When the Peru Municipal Landfill needs to process the remaining 6” minus material into CA-6 RCA, the same 330 Cat excavator used to process the oversized concrete is fitted with an excavator bucket to feed the concrete into a Rubble Master RM80 Compact Recycling Crusher. In one pass through the RM80 the material is crushed to 100% passing the 1¼” screen size making the second aggregate product primarily used by the City of Peru for its many municipal construction projects. Previously it was estimated that the City would buy more than $100,000 worth of CA-6 each year.
The city is constantly asked if they would sell the RCA CA-6 to the general public. Many studies have been conducted to evaluate the application of Recycled Concrete Aggregate as used in applications where natural stone is used by such organization as the Portland Cement Association (PCA) and the Federal Highway Administration (FHWA). These studies have revealed that RCA requires nearly 20% less labor to compact into place when compared to natural crushed stone due to the geometry of the finished product. The angularity of RCA provides increased structural integrity resulting in improved load bearing capacity and compaction. The environmental benefits of using RCA include the reduction of landfill space required to dispose of these construction and demolition (C&D) materials as well as the conservation of virgin aggregate resources.
Experts estimate that on average, C&D materials like this concrete make up more than 25% of our nation’s waste stream, prematurely filling our nation’s landfills. In order to defray the cost of recycling C&D materials, most landfills charge tipping/dumping fees to offset the cost of recycling these materials. The City of Peru had the foresight on this IDOT project to reduce the dumping fees in order to utilize this valuable resource called Recycled Concrete Aggregate (RCA). As a result, the City of Peru has taken in nearly 160,000 tons of concrete from the Abraham Lincoln Memorial Bridge resurfacing project. The economic payback of utilizing this single project’s materials in lieu of our natural resources is amazing.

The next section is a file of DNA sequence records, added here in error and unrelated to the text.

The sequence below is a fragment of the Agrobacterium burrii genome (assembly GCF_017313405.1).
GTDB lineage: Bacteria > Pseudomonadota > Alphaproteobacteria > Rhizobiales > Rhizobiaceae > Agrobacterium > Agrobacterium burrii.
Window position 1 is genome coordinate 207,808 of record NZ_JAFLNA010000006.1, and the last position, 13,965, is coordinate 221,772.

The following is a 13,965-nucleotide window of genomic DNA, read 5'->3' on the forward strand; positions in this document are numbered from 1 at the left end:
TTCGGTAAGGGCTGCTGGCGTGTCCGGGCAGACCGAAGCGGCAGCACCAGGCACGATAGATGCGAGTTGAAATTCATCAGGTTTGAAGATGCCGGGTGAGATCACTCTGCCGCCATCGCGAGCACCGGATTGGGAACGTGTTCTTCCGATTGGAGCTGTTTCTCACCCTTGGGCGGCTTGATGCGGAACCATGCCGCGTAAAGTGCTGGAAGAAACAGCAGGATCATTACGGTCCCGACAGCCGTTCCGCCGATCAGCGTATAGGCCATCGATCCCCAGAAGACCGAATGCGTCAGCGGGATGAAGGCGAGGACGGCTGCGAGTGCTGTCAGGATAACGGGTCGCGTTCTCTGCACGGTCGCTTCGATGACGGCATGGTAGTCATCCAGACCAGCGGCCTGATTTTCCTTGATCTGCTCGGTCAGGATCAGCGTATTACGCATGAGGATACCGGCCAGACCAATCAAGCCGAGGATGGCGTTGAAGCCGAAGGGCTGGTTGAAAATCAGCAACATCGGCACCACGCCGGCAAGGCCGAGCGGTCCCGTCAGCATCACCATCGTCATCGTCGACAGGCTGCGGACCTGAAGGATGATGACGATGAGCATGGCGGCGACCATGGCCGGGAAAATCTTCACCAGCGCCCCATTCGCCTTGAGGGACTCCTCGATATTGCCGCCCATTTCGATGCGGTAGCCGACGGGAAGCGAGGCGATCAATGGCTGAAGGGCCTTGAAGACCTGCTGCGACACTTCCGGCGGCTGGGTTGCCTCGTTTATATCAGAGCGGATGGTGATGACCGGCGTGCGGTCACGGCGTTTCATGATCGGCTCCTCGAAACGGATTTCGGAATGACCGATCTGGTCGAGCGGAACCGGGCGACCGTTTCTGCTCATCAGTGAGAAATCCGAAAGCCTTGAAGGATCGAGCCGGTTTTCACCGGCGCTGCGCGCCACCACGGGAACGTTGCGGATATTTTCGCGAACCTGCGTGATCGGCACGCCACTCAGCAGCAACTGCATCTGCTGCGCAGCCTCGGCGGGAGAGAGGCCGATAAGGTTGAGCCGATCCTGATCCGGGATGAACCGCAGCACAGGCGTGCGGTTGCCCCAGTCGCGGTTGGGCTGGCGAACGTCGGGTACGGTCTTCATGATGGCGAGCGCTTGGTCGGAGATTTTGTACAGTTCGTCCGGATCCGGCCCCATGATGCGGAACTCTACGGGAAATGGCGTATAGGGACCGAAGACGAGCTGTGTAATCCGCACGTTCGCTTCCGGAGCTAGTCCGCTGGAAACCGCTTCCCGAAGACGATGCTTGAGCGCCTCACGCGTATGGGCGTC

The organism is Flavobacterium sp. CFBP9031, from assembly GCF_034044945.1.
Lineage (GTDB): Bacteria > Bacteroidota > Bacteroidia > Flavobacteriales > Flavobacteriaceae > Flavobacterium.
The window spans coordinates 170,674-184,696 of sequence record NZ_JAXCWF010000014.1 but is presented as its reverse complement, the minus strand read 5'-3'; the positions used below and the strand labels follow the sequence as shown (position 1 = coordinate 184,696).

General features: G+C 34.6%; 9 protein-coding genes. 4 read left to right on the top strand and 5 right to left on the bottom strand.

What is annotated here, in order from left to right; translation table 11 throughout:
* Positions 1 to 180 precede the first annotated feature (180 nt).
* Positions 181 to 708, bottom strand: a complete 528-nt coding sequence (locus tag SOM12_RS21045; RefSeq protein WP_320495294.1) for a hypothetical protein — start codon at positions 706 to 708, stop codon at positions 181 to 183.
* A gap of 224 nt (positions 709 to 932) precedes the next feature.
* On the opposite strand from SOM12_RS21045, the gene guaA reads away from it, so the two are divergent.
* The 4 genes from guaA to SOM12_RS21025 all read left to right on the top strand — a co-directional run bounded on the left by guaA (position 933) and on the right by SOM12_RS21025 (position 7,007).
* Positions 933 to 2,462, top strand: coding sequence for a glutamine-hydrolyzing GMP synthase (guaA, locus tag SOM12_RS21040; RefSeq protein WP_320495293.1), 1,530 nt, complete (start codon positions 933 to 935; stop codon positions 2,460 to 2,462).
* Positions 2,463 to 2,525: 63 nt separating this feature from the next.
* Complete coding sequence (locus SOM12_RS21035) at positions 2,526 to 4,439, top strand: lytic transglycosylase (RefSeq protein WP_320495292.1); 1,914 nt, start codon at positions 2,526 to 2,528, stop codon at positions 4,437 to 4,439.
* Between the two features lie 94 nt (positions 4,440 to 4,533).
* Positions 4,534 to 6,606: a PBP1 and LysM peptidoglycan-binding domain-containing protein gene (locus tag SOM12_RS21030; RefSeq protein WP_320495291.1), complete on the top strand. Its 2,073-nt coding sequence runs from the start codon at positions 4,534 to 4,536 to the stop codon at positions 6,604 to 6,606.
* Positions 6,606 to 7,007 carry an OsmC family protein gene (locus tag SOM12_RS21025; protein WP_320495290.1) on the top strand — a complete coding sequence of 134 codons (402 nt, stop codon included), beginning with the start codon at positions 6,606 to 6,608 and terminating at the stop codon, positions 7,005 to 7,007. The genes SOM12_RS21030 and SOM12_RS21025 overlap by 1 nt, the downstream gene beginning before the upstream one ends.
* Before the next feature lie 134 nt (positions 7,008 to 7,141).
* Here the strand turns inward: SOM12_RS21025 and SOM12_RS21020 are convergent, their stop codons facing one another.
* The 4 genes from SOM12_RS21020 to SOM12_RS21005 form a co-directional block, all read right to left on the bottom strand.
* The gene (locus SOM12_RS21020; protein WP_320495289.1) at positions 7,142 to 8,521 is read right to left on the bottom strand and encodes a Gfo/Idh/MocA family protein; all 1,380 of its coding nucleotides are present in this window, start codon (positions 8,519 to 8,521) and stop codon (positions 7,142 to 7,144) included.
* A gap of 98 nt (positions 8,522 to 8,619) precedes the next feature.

Once crushed into a usable product, the value of the Recycled Concrete Aggregate is estimated at nearly $10 per ton. The value of recycling the steel rebar imbedded in the concrete bridge deck varies with the scrap market but has been as high as $.15 per lineal foot. These numbers alone do not sound so impressive, but when you consider the massive size of the project with over 160,000 tons of concrete and over 1.5 million lineal feet of steel rebar being brought into the Municipal Landfill, the recycle value of this project immediately sky rockets to well over $1.8 million in revenue potential from this one recycle project alone. As more and more regions adopt Green Community policies, the requirements on recycling will increase. Many cities already require a high percentage of waste from demolition projects to be recycled. Several cities have mandated the use of recycled concrete aggregate (RCA) be used for base material, while others have gone so far as requiring that all demolition projects require a minimum of 50% of all C&D materials be recycled. With all of these compelling reasons, On-Site Recycling must always be considered.
We applaud the City of Peru for their forward thinking and progressive approach to recycling. Mining our aging infrastructure for natural resources is not only environmentally responsible, but economically beneficial to communities large and small.